Tesla boss Elon Musk wins defamation trial sparked by ‘pedo guy’ tweet

Elon Musk, chief executive officer of Tesla Inc. leaves the US District Court through in Los Angeles on Dec. 3, 2019 in Los Angeles, California. (apu Gomes/Getty Images/AFP)
Updated 07 December 2019

Tesla boss Elon Musk wins defamation trial sparked by ‘pedo guy’ tweet

  • Unanimous verdict by a jury returned after roughly 45 minutes of deliberation on the fourth day of Musk’s trial
  • Outside the courthouse, British cave explorer Vernon Unsworth said he was resigned to his defeat

LOS ANGELES: Tesla Inc. boss Elon Musk emerged victorious on Friday from a defamation trial as a federal court jury swiftly rejected the $190 million claim brought against him by a British cave explorer who Musk had branded a “pedo guy” on Twitter.
The unanimous verdict by a jury of five women and three men was returned after roughly 45 minutes of deliberation on the fourth day of Musk’s trial. The case has been closely watched by legal experts because it is believed to be the first major defamation lawsuit by a private individual to go to trial over tweets.
The outcome was a triumph for Musk, whose mercurial behavior in a number of instances last year came under close scrutiny from federal regulators and shareholders of Tesla, his Silicon Valley-based electric car manufacturer.
L. Lin Wood, a high-profile trial lawyer who led the legal team for the plaintiff, Vernon Unsworth, said the jury’s decision signals a higher legal threshold for challenging libelous material on social media.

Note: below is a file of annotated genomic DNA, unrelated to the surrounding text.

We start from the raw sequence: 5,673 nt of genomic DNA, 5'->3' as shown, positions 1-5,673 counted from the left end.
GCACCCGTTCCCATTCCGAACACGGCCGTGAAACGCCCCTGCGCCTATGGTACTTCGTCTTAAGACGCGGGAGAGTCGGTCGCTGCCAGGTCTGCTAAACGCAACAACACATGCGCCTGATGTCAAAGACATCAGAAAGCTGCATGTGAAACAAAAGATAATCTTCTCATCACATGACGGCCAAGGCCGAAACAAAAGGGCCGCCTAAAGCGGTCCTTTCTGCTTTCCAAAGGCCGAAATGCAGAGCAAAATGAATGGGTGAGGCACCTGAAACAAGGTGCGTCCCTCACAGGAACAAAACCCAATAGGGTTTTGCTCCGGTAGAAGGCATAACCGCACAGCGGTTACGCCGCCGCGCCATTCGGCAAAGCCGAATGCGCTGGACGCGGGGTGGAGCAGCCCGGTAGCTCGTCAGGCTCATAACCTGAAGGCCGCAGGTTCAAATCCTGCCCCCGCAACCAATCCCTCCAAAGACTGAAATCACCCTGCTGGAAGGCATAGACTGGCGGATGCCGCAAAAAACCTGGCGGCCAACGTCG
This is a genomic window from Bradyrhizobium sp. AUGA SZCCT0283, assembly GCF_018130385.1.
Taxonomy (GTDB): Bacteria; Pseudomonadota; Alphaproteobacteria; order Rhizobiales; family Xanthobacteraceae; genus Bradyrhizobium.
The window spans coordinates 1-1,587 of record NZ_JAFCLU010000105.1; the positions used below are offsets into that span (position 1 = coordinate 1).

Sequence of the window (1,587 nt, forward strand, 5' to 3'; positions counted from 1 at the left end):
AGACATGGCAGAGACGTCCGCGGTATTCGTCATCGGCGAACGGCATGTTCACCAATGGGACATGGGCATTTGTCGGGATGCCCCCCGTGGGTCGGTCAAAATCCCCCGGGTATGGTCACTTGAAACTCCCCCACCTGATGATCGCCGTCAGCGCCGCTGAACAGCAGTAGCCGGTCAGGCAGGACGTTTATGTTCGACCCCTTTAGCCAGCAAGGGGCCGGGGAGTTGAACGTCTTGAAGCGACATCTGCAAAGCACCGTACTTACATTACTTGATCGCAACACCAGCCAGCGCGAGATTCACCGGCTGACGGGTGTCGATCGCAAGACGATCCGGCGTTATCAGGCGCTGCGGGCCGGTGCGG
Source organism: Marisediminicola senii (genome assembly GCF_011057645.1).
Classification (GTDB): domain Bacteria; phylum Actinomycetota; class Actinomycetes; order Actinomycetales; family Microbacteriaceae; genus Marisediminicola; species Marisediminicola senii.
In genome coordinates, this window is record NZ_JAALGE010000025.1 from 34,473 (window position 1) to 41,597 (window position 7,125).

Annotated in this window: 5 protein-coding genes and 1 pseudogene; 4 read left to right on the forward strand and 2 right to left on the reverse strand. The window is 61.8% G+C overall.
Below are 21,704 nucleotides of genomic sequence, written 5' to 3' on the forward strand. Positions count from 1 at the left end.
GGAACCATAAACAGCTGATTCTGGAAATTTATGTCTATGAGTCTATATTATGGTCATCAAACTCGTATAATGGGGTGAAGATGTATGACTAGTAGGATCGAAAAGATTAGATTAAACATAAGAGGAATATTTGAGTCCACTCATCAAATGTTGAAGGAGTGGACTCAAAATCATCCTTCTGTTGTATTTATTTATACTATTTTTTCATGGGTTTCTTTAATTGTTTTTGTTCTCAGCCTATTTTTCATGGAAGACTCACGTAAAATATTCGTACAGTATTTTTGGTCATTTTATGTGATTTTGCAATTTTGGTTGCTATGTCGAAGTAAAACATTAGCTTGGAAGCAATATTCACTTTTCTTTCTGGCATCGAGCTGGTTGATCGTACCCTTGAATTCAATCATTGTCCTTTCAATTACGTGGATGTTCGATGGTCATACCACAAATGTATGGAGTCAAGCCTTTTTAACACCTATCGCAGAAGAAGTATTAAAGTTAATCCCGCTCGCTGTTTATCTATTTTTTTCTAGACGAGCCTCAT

“This verdict puts everyone’s reputation at risk,” Wood told reporters after the verdict was announced.
Musk, 48, who had testified during the first two days of the trial in his own defense and returned to court on Friday to hear closing arguments, exited the courtroom after the verdict and said: “My faith in humanity is restored.”
Outside the courthouse, Unsworth, 64, said he was resigned to his defeat. “I accept the jury’s verdict, take it on the chin and get on with my life.”
Wood said his client went “toe to toe with a billionaire bully,” echoing a phrase from his summation earlier in court, and indicated to reporters that an appeal was doubtful.
“It’s not the verdict we wanted. But it’s the end of the road and we now close this chapter,” Wood said.
He said he nevertheless saw the lawsuit as meaningful in helping erase the stain he said Unsworth’s reputation suffered.
During the course of the trial, Musk testified under oath that his use of the term “pedo guy” — slang for pedophile — was never meant to be taken literally, and he apologized to Unsworth for the comment from the witness stand.